A group of researchers from the National Eye Institute (NEI), a branch of the National Institutes of Health, printed a combination of cells that compose the outer blood-retina barrier, the eye tissue that assists the retina's light-sensing photoreceptors.
This technique theoretically gives unlimited supply of eye tissue to study degenerative retinal diseases like age-related macular degeneration (AMD) and better understand how to cure or treat these diseases. (Related: Researchers discover natural treatment for blindness caused by degenerative eye diseases.)
"We know that AMD starts in the outer blood-retina barrier. However, mechanisms of AMD initiation and progression to advanced dry and wet stages remain poorly understood due to the lack of physiologically relevant human models," said Kapil Bharti, head of NEI Section on Ocular and Stem Cell Translational Research.
Results of the study were published in Nature Methods.
The eye's outer blood-retina barrier, which is made of the retinal pigment epithelium (RPE), is disconnected by Bruch's membrane from the choriocapillaris. The membrane controls how nutrients and waste are moved between the RPE and the choriocapillaris.
In people with AMD, lipoprotein deposits known as drusen are produced outside Bruch's membrane, stopping it from working properly. As reported by the American Academy of Ophthalmology, people with AMD lose their central vision, making it harder to see in clear detail.
There are two kinds of AMD: dry and wet.
Dry AMD is very common, with almost 80 percent of people having this form. It occurs when parts of the macula get thinner with age. Patients slowly lose central vision and there is no way to treat this ailment.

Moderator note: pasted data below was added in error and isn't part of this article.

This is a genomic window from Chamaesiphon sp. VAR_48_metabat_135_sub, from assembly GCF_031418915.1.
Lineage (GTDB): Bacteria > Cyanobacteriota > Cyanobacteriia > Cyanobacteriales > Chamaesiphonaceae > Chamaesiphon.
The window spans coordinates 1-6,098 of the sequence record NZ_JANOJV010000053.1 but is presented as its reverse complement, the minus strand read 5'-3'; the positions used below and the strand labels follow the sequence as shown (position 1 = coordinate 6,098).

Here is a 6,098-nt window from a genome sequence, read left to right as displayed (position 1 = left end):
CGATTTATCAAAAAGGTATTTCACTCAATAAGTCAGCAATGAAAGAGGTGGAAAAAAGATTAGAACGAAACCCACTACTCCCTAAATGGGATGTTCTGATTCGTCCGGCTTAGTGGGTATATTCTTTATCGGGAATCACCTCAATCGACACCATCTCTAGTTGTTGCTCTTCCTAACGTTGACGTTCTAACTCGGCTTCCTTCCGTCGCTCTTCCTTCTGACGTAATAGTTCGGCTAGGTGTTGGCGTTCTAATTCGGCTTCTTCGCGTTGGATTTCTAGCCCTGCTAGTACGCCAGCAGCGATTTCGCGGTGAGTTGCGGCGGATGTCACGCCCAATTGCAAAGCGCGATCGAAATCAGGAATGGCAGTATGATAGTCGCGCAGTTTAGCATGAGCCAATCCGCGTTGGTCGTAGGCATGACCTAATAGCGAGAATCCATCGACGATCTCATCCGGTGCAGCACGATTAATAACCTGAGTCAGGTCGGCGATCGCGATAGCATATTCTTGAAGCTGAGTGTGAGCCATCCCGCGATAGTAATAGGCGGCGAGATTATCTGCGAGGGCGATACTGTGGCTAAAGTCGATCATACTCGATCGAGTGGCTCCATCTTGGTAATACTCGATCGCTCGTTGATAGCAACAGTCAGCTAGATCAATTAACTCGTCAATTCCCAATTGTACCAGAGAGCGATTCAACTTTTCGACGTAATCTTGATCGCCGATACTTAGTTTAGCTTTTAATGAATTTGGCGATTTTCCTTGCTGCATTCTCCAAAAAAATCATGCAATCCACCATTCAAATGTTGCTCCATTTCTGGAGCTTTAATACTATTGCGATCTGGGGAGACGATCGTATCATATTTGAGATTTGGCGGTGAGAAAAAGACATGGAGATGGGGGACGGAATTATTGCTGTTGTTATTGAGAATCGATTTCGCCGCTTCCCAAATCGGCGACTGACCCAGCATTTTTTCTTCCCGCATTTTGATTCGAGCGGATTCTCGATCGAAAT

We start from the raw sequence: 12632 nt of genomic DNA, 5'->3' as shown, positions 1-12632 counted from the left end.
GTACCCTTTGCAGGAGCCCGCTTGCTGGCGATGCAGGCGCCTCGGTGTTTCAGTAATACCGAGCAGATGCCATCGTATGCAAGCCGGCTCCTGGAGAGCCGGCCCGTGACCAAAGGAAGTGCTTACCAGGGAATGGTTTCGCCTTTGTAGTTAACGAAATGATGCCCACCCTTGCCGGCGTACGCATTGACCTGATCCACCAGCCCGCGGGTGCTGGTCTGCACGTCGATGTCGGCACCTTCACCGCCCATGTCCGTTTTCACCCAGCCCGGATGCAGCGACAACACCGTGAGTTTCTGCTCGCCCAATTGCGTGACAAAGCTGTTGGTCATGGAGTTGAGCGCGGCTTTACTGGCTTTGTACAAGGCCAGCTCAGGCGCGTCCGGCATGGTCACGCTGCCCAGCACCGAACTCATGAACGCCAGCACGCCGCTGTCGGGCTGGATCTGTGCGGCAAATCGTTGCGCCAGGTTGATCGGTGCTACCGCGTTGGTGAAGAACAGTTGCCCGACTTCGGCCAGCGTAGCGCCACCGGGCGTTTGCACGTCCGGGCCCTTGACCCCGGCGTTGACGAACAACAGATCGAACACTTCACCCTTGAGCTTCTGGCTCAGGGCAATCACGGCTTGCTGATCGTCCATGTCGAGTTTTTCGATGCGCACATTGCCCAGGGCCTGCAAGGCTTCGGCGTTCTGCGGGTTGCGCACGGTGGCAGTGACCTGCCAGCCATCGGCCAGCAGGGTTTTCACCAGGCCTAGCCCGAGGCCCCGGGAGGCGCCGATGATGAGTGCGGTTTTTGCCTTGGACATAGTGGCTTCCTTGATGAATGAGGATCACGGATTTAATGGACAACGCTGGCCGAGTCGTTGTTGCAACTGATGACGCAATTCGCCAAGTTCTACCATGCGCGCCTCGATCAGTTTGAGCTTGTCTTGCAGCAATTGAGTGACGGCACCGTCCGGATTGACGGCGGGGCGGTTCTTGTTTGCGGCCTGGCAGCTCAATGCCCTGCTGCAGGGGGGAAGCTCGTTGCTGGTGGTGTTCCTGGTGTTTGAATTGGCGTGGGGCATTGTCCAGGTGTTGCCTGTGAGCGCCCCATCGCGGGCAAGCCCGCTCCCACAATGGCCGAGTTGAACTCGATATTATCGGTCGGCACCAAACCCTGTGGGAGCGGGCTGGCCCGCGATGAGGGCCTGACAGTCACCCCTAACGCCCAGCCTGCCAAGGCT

Wet AMD, on the other hand, is less common but more severe. It happens when new, abnormal blood vessels grow below the retina and leak blood or other fluids that scar the macula. Many people do not realize they have AMD until they suffer from blurry vision.
Almost 20 million Americans suffer from some form of AMD, and it is the leading cause of vision loss in Americans aged 60 and older. It is also the major cause of irreversible blindness and vision loss globally.
"Our collaborative efforts have resulted in very relevant retina tissue models of degenerative eye diseases. Such tissue models have many potential uses in translational applications, including therapeutics development," said co-author Marc Ferrer, director of the 3D Tissue Bioprinting Laboratory at NIH's National Center for Advancing Translational Sciences.
Bharti and partners combined three immature choroidal cell types in a hydrogel: pericytes and endothelial cells, which are essential components of capillaries; and fibroblasts, which provide tissue structure.
They later printed the gel on a biodegradable scaffold, and in a matter of days the cells began to mature into a dense capillary network. On the ninth day, the researchers planted retinal pigment epithelial cells on the other side of the scaffold and after a month the tissue reached full maturity.
According to the scientists' analysis and testing, the printed tissue looked and behaved in the same way as the native outer blood-retina barrier.
Under induced stress, the printed tissue displayed patterns of early AMD such as drusen deposits beneath the RPE and progression to late dry-stage AMD.
"By printing cells, we're facilitating the exchange of cellular cues that are necessary for normal outer blood-retina barrier anatomy. For example, the presence of RPE cells induces gene expression changes in fibroblasts that contribute to the formation of Bruch's membrane – something that was suggested many years ago but wasn't proven until our model," Bharti said.
Among the technical challenges that Bharti's group addressed were producing an appropriate biodegradable scaffold and attaining a consistent printed pattern through the development of a temperature-sensitive hydrogel that attained distinct rows when cold but disintegrated when the gel warmed.
Good row consistency allowed a more precise system of quantifying tissue structures and also improved the cell mixture ratio of pericytes, endothelial cells and fibroblasts.
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